Drought situation critical

Government yesterday announced a N$572 million drought intervention strategy.

08 May 2019 | Agriculture

While government has declared the ongoing drought a state of emergency, the situation on the ground remains critical and farmers have been urged to develop an urgent five-year plan to deal with cash flow problems for when the rains come.

President Hage Geingob declared the state of emergency on Monday.

This is the third time in six years that government has taken this step.

Drought was also declared a national crisis in 2013 and in 2016.

Prime Minister Saara Kuugongelwa-Amadhila yesterday announced a N$572 million government intervention strategy in the National Assembly.

“Given the extent of the drought, these interventions will require the support of all Namibians, especially the business community and the international community. We therefore call on all Namibians and development partners to assist in any way possible, so that we provide for our people who are affected, as well as the livestock,” she said.

Namibia Agriculture Union (NAU) executive manager

Roelie Venter said the most important action resulting from the state of emergency declaration is that Geingob has requested all offices, ministries and agencies to work together to reduce the impact of the drought.

“Finance institutions also need to support producers to make their cash flow management easier.”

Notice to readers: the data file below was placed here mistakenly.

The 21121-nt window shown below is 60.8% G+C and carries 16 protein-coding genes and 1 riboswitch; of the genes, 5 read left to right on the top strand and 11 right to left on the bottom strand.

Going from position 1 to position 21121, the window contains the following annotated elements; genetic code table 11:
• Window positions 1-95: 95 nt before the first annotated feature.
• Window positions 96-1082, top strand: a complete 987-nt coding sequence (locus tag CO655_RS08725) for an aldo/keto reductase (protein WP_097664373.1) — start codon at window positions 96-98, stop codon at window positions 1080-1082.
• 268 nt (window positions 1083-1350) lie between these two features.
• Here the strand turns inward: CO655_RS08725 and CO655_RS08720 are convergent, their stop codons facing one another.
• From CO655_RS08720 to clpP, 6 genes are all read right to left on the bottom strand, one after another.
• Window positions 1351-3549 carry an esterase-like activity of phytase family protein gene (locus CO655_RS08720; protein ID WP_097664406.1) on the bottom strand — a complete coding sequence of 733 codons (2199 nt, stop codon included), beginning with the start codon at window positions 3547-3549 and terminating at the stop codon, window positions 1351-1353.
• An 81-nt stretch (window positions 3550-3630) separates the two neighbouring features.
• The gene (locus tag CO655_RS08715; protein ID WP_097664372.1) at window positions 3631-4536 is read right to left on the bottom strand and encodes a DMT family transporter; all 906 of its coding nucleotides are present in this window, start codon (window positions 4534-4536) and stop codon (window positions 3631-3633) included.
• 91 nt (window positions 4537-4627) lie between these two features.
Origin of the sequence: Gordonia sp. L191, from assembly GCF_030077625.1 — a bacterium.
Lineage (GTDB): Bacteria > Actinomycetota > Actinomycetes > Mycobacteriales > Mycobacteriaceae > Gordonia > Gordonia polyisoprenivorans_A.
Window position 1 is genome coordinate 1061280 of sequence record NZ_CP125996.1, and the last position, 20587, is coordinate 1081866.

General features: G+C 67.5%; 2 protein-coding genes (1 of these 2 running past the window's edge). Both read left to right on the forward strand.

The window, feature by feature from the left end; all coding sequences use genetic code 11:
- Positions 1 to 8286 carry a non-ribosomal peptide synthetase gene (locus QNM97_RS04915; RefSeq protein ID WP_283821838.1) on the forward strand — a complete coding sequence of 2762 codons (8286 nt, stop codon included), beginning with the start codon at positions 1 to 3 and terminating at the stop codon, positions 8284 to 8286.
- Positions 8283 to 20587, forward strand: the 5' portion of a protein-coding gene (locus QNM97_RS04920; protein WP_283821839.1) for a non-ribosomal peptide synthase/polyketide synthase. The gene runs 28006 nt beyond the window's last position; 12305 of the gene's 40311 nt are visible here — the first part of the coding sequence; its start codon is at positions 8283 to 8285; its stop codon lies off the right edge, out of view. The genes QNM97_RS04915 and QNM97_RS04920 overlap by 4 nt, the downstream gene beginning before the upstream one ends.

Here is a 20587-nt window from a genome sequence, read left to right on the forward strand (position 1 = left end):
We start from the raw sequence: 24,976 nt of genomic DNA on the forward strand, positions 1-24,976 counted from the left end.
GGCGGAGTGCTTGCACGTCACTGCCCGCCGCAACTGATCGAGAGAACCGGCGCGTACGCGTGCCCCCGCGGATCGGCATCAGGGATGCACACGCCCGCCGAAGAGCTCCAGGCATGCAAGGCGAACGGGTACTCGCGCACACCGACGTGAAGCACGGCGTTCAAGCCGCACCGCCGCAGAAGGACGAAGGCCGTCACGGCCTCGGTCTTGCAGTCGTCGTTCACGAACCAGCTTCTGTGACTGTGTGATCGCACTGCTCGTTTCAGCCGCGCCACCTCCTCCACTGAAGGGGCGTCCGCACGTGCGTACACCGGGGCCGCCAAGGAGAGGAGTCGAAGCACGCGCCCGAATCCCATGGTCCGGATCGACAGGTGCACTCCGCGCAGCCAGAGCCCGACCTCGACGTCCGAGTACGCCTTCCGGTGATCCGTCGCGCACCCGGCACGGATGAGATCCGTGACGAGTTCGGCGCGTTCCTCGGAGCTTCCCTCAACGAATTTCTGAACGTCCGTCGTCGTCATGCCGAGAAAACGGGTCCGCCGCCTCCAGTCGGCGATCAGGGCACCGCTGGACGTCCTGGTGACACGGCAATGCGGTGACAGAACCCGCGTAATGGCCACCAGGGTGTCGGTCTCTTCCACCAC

He said this can be done by, for instance, extending the instalment terms on long-term loans.

Venter said a five-year recovery plan also needs to be developed, because the real cash flow pressure on producers begins when the rains start again.

“I believe international assistance will be available for food aid. However, international aid for the implementation of a drought scheme will be a bigger challenge.”

He said the first step should now be to implement the drought scheme and to straighten out priorities.

“The most important action is to make incentives available to market livestock. This will minimise losses and protect the grazing resource.”

Venter further described the situation on the ground as critical.

“There is no roughage and producers must feed their livestock to keep them alive. A long year lies ahead and a lot of producers are currently busy making feed from bush, which is part of the solution.”

He added the condition of especially livestock with calves is deteriorating very quickly.

According to Venter some livestock deaths on farms could have been prevented.

“Therefore, animals should be removed from the field as quickly as possible. To try and feed a core herd for the rest of the year is not profitable.”

Slaughter prices

He said the fact that Meatco is stabilising slaughter prices has had a very positive effect, because there is an opportunity to slim down cows and deliver them to Meatco.

According to him Meatco is currently slaughtering 600 animals per day, which is unheard of in comparison to the past, and the demand is still much higher than they can slaughter.

The Namibia National Farmers Union (NNFU) met with their members in Otjiwarongo yesterday to share the news that a state of emergency had been declared.

NNFU executive director Mwilima Mushokobanji told Namibian Sun they would be having a media conference afterwards.

More than 30 000 cattle have already died due to the drought, while 24 598 goats, 8 238 sheep, 518 horses, and 296 donkeys have perished.


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